Recycling is last resort
You may not know that these are listed in the order of importance, i.e. the best thing you can do for the planet is to reduce the amount you purchase. The second most important is to reuse what you buy. And coming in third is recycle.
Why is recycling listed last?
Because in most cases recycling takes energy—turning plastic bottles into fabric isn’t done by leprechauns using solar power I’m afraid. And once products are made anew, they need to be boxed (often wrapped in plastic or newly minted cardboard), shipped etc.
Don’t get me wrong. Recycling is a good thing and we encourage everyone to think “recycle,” not toss.
But unfortunately it’s up to us consumers (for the most part) to try to keep plastic bags, bottles, utensils, paper bags, newspapers, clothing, shoes, etc.out of landfills or ending up in the oceans.
Yet in many parts of the country recycling is minimal if it exists at all.
So many companies that make products that potentially can be recycled, enthusiastically encourage us to do it, (like today, America Recycles Day), but take little or no responsibility for it themselves.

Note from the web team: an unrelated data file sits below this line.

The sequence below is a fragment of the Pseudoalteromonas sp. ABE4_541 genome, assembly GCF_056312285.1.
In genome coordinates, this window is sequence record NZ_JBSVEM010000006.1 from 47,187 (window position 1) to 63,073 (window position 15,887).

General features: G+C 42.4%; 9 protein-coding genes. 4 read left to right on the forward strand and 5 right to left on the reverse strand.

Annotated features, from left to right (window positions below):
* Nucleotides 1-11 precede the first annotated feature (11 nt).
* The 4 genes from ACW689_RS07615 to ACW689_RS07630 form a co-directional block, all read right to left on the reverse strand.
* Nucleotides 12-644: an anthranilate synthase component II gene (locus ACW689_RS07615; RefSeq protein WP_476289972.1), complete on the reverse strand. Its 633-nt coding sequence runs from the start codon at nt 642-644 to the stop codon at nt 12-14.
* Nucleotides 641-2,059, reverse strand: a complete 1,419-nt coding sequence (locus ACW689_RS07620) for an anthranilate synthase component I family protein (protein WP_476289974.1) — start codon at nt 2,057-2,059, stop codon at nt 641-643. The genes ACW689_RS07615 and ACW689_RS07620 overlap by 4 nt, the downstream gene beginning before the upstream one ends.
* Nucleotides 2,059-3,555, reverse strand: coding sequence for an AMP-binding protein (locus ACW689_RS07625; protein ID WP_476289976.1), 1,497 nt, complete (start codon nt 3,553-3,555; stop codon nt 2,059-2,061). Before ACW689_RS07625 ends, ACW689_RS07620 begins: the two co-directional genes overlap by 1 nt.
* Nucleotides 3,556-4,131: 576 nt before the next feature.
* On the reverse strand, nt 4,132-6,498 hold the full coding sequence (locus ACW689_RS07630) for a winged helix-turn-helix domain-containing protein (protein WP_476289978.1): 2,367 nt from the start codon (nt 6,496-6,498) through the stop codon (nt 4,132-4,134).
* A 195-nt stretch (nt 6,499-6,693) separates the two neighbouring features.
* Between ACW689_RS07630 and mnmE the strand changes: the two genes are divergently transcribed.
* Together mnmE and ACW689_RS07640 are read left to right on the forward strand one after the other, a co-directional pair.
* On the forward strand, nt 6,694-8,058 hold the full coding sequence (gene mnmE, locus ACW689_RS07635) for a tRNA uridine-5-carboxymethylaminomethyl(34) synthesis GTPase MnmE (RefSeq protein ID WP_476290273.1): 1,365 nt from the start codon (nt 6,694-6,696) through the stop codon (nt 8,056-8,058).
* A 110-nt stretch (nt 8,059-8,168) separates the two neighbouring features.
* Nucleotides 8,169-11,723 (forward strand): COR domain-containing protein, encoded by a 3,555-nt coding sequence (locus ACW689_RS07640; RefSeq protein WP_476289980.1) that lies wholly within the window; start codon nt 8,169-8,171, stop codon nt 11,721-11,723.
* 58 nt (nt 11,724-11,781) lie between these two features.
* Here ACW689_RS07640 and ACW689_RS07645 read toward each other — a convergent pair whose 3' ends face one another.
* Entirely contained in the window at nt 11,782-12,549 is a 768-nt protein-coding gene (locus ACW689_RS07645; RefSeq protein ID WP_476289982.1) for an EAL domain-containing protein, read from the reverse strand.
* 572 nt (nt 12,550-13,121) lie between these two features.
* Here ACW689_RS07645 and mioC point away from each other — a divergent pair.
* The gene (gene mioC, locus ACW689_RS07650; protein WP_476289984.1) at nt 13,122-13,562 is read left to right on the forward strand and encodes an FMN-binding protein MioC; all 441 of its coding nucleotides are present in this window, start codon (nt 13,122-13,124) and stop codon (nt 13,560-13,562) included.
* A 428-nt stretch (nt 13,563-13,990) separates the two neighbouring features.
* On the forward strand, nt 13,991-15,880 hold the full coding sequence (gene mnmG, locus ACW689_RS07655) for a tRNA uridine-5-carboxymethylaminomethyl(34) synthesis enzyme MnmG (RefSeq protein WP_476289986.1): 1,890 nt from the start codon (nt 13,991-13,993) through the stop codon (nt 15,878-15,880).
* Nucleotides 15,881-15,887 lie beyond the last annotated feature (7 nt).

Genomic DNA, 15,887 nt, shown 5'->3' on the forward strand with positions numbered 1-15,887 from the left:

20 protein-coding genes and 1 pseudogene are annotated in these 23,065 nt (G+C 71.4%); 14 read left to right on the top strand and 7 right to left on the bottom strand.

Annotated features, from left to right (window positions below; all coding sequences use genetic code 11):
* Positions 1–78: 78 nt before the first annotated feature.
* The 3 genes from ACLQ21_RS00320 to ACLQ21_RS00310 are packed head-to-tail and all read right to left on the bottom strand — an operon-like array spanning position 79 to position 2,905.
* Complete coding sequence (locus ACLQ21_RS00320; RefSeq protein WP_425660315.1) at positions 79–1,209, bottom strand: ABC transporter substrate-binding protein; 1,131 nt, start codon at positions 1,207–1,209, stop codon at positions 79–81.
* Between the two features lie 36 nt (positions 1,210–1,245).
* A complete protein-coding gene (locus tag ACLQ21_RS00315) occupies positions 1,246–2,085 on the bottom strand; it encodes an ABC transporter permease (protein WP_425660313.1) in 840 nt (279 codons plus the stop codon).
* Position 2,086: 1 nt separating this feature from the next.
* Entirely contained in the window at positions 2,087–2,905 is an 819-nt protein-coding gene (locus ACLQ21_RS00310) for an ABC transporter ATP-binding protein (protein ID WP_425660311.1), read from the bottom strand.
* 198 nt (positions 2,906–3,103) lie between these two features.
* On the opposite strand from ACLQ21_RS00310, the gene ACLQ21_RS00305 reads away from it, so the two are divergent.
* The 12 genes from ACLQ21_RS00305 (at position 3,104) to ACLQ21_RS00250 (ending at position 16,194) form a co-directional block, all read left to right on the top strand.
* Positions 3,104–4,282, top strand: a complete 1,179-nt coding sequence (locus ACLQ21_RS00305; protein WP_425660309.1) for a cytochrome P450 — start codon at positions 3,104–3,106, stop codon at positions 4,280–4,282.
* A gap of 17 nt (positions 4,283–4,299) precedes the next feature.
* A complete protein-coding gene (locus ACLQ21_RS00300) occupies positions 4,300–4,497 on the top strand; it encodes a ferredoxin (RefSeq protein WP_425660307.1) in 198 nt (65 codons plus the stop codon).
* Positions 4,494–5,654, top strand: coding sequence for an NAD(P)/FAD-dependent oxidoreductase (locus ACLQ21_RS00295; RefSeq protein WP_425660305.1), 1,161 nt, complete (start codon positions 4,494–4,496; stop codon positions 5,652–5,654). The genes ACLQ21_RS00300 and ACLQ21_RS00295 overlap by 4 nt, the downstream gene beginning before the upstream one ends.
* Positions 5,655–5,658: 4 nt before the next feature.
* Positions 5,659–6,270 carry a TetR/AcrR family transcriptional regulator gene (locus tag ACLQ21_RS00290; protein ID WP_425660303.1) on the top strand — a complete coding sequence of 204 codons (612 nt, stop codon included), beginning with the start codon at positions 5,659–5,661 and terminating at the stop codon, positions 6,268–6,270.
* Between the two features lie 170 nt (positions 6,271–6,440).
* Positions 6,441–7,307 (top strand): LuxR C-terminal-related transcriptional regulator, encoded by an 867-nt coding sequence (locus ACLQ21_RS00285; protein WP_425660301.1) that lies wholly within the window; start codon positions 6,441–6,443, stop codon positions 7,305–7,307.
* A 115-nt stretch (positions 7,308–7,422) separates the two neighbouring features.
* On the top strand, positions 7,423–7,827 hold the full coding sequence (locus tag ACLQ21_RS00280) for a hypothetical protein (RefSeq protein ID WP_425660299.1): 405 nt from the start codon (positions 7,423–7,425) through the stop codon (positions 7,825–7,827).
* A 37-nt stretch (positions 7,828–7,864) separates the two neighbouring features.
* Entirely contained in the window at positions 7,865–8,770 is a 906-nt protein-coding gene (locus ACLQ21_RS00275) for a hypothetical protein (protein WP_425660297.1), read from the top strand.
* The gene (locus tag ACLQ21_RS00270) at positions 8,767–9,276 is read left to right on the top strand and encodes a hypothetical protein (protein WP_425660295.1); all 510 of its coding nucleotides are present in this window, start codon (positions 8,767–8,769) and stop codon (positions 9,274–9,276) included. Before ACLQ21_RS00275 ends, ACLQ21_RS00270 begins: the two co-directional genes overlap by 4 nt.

(There are exceptions of course, FLOR, maker of carpet squares, for example.)
Until many more companies take that step, we encourage you, before purchasing anything new, to think REDUCE then REUSE, then RECYCLE not only for the item itself, but for its packaging.
And since today is America’s Recycles Day, I can think of no better way to celebrate than to write to companies that should be taking back their products to be recycled, but don’t. (For ideas on who to write, check out the America Recycles Day partners like Glad, Johnson & Johnson and Pepsico.)
For places to recycle just about everything that can be recycled, check out www.Earth911.com.
Lynn Colwell and Corey Colwell-Lipson are mother and daughter and authors of Celebrate Green! Creating Eco-Savvy Holidays, Celebrations and Traditions for the Whole Family, and founders of Green Halloween®.